438. Don't Give Up Pope: Catholic Reformation

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How the Counter-Reformation or Catholic Reformation created a context for philosophy among Catholics, especially in Spain, Portugal, and Italy.



Further Reading

• A. Bamji, G.H. Janssen, and M. Laven (eds), The Ashgate Research Companion to the Counter-Reformation (Farnham: 2013).

• J. Casey, Early Modern Spain: a Social History (London: 1999).

• J.W. O’Malley, Trent: What Happened at the Council (Cambridge MA: 2013).

• W. Reinhard, “Reformation, Counter-Reformation and the Early Modern State: a Reassessment,” Catholic Historical Review 75 (1989), 383-405.

• X. Tubau (ed.), Rethinking Catholicism in Renaissance Spain (New York: 2023).

• S. Tutino, Shadows of Doubt: Language and Truth in Post-Reformation Catholic Culture (Oxford: 2014).

See also the general bibliography for this series.


Paschal Scotti on 4 February 2024

A very good episode on a…

A very good episode on a very complex and difficult topic. O'Malley, mentioned in the bibliography, prefers "Early Modern" which, while it escapes from some problems, creates others. It is remarkably bland, saying nothing, and modernity should rather begin in the eighteenth century not the sixteenth. I really look forward to this part of the series. Even secular university presses are publishing a great deal in this area. Perhaps the Protestant Reformation has just been used up and there is more virgin territory here.    

Michael Traynor on 19 February 2024

Monty Python

Given the nod to Monty Python, just once I'd like to hear the introduction include '... with the support of the Philosophy Department of the University of Wooloomooloo, ...'



Paul Fairbanks on 28 March 2024

Deeply disappointed in counter-reformation episodes

Thank you for giving me an engaging Monday morning workout podcast for many years and years to come.

I will try to maintain some optimism that the philosophy being produced by half of Europe will be covered at some point in this series, but to date the series has felt like "the History of anti-Catholic canards without any gaps during the counter-reformation period."  I look forward to episodes covering the philosophical (and obviously theological) ideas espoused by the great thinkers of this period of history.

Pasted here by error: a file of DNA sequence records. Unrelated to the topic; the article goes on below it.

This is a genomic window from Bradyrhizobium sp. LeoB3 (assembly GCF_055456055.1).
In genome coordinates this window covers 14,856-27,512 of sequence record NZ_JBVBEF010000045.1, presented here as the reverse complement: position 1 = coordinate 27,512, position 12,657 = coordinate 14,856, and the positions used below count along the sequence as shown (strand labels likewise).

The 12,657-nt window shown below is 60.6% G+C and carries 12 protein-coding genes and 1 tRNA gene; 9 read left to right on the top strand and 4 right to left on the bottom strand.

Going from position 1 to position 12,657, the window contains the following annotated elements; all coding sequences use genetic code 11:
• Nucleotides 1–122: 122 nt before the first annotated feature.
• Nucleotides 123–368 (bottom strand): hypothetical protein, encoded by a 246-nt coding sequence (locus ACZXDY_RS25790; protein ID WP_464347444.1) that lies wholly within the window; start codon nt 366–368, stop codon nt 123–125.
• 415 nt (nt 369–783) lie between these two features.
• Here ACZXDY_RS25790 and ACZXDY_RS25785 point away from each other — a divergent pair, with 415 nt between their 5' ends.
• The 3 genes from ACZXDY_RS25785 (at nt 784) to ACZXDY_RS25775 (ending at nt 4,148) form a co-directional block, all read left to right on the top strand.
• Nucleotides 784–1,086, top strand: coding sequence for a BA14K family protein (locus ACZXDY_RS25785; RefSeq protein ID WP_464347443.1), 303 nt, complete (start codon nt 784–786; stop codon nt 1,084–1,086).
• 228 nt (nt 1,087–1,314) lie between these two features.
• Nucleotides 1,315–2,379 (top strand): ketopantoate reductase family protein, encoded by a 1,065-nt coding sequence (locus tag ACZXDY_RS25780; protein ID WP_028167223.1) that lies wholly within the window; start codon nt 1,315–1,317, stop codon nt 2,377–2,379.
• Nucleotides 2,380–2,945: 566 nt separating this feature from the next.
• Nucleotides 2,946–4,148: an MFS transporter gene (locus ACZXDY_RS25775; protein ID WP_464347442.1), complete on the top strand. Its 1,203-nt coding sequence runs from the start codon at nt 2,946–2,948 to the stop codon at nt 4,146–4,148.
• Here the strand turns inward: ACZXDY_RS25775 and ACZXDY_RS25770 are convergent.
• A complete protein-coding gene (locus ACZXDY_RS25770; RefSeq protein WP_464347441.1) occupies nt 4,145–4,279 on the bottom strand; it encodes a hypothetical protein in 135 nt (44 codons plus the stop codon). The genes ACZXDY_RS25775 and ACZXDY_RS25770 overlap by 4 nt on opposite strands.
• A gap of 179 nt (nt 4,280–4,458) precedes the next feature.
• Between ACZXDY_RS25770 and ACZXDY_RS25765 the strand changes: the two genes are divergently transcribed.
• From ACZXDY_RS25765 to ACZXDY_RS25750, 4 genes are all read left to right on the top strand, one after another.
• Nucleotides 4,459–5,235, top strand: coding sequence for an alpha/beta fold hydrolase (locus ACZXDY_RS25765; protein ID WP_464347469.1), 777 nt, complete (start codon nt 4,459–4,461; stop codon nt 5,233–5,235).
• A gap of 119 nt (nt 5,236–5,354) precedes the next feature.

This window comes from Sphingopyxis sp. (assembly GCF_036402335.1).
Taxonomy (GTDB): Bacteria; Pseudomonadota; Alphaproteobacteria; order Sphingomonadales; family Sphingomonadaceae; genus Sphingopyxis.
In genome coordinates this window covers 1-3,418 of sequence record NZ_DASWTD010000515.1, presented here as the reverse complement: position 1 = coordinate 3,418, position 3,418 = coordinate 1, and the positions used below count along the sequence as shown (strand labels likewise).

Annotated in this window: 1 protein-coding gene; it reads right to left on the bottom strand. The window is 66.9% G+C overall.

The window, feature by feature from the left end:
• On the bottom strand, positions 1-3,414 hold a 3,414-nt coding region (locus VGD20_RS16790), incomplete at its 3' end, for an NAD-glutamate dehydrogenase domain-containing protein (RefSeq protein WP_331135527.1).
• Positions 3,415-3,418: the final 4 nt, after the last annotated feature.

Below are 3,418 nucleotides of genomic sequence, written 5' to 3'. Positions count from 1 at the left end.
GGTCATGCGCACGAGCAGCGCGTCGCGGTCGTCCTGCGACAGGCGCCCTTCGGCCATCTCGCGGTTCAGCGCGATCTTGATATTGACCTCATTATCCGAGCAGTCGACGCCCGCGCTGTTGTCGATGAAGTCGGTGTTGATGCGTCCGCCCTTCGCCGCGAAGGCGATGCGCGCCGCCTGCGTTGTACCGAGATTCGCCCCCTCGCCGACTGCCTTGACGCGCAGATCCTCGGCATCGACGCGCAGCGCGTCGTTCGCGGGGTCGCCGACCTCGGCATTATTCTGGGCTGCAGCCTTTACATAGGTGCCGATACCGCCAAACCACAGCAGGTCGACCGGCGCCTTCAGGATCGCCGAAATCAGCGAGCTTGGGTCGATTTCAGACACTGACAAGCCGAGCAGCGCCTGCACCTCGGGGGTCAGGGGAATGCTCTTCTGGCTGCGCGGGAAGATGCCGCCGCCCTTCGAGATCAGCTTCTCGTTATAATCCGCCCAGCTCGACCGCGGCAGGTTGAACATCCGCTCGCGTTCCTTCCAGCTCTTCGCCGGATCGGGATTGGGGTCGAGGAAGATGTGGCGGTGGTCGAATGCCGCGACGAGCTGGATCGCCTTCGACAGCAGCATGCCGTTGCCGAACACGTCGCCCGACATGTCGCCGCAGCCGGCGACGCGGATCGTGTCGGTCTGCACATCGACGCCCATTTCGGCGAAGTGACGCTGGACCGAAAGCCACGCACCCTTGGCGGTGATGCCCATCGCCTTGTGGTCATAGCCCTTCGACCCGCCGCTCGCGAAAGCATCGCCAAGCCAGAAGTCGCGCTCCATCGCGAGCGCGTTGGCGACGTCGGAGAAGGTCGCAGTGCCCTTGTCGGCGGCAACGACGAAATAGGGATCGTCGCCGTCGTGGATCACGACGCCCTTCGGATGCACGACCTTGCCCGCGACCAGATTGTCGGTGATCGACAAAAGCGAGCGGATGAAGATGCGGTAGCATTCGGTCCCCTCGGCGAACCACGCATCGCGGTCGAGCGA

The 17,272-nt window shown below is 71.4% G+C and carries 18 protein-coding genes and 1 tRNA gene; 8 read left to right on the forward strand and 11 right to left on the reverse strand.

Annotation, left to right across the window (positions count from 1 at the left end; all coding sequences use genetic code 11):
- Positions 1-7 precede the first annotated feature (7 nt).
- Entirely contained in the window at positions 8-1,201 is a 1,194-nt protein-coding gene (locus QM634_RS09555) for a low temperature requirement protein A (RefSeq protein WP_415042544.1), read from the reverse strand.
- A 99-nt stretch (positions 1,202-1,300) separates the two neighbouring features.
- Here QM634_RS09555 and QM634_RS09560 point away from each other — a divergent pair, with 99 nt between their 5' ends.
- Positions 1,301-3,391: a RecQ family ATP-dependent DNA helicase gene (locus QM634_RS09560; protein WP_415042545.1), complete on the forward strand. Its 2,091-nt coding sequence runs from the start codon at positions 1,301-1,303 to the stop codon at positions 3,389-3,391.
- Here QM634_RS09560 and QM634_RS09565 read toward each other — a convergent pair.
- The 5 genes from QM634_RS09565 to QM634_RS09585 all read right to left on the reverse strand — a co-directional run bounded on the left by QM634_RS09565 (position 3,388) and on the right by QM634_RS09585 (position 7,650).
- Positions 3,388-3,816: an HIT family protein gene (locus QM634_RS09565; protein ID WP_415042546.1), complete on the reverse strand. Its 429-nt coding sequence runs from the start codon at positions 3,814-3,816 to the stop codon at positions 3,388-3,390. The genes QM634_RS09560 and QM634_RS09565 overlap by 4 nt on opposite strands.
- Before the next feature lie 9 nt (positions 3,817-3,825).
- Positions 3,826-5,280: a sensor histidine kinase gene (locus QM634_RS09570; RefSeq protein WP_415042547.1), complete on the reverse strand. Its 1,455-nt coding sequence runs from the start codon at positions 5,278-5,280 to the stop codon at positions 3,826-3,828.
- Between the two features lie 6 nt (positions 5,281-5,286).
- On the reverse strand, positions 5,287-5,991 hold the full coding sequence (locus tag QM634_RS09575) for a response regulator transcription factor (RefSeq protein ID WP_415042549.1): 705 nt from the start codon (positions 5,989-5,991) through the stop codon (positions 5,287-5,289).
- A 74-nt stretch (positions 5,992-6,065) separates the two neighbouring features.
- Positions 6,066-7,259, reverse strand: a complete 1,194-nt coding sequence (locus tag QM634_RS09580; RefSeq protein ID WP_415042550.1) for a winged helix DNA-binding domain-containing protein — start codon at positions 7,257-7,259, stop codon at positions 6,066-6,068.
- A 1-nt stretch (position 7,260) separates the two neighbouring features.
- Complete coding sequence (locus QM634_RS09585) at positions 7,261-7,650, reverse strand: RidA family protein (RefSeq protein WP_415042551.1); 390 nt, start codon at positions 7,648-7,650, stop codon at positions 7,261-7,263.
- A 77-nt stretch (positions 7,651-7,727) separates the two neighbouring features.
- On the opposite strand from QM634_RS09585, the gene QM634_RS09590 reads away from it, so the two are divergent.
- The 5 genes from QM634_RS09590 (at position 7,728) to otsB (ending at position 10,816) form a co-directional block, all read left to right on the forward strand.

Thanks and have a happy Easter!

In reply to by Paul Fairbanks

Peter Adamson on 28 March 2024


Sorry you haven't liked it so far - you will probably enjoy it more once I get to Iberian scholasticism, or even before that when I do Teresa of Avila and John of the Cross. 

But I take exception to your saying that it has been anti-Catholic. I mean, I obviously had to say something about both the Inquisition and Colonialism because they are so significant as the context for Counter-Reformation thought. Just for instance, when I talk about Teresa I have to discuss her run-ins with the Inquisition, and the Valladolid debate is one of the hallmark intellectual events of the whole period. And in discussing these topics, I have been far from unduly harsh. To the contrary, when I talked about the Inquisition I explicitly discussed the revisionist historical view that it was not a particularly bad version of suppression for the time period. Obviously I couldn't say anything like that about Colonialism ("this mass murder on continental scale wasn't so bad after all"), but at least there, rather than diving right into the Colonialism debate, I had an episode on scientific advances connected to global exploration. 

Then too, it's not like I was uncritical of the Protestants; we talked about Luther's antisemitism and I think the only figure from the whole period I really took against was Calvin, and my difficulty warming to him was explicitly discussed in the episode on him. 

Being neither Catholic nor Protestant I don't really have a "side" here, and I have found things to admire and deplore throughout the whole series. I think it would be wrong to discuss the more horrific events as if they were not awful. "Canards" suggests I was oversimplifying or exaggerating, and perhaps I did somewhere, but if so I would need a more specific criticism to know what you mean.

Anyway happy Easter to you too! Thanks for listening, even if you are not always enthusiastic about my approach.

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